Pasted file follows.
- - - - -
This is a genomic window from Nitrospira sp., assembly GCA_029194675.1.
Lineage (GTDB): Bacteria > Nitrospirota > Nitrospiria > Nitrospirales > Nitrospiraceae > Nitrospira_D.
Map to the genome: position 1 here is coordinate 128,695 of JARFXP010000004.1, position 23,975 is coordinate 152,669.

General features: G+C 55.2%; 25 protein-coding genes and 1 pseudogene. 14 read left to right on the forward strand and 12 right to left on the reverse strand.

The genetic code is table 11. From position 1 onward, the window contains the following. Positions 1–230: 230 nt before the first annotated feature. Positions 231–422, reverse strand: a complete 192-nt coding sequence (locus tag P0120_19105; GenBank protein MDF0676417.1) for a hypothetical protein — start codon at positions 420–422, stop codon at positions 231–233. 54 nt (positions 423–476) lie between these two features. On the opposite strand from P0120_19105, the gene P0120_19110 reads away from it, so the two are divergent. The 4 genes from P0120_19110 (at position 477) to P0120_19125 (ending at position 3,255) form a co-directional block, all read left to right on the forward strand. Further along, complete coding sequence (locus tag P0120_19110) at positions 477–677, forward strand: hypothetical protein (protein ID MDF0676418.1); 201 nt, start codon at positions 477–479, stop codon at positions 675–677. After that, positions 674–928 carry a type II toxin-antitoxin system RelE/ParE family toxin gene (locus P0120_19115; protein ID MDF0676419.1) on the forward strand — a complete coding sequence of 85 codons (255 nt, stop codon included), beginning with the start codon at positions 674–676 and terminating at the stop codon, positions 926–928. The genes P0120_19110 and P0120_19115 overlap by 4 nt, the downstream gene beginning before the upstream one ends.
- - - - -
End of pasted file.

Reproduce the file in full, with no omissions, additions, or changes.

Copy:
This is a genomic window from Nitrospira sp., assembly GCA_029194675.1.
Lineage (GTDB): Bacteria > Nitrospirota > Nitrospiria > Nitrospirales > Nitrospiraceae > Nitrospira_D.
Map to the genome: position 1 here is coordinate 128,695 of JARFXP010000004.1, position 23,975 is coordinate 152,669.

General features: G+C 55.2%; 25 protein-coding genes and 1 pseudogene. 14 read left to right on the forward strand and 12 right to left on the reverse strand.

The genetic code is table 11. From position 1 onward, the window contains the following. Positions 1–230: 230 nt before the first annotated feature. Positions 231–422, reverse strand: a complete 192-nt coding sequence (locus tag P0120_19105; GenBank protein MDF0676417.1) for a hypothetical protein — start codon at positions 420–422, stop codon at positions 231–233. 54 nt (positions 423–476) lie between these two features. On the opposite strand from P0120_19105, the gene P0120_19110 reads away from it, so the two are divergent. The 4 genes from P0120_19110 (at position 477) to P0120_19125 (ending at position 3,255) form a co-directional block, all read left to right on the forward strand. Further along, complete coding sequence (locus tag P0120_19110) at positions 477–677, forward strand: hypothetical protein (protein ID MDF0676418.1); 201 nt, start codon at positions 477–479, stop codon at positions 675–677. After that, positions 674–928 carry a type II toxin-antitoxin system RelE/ParE family toxin gene (locus P0120_19115; protein ID MDF0676419.1) on the forward strand — a complete coding sequence of 85 codons (255 nt, stop codon included), beginning with the start codon at positions 674–676 and terminating at the stop codon, positions 926–928. The genes P0120_19110 and P0120_19115 overlap by 4 nt, the downstream gene beginning before the upstream one ends.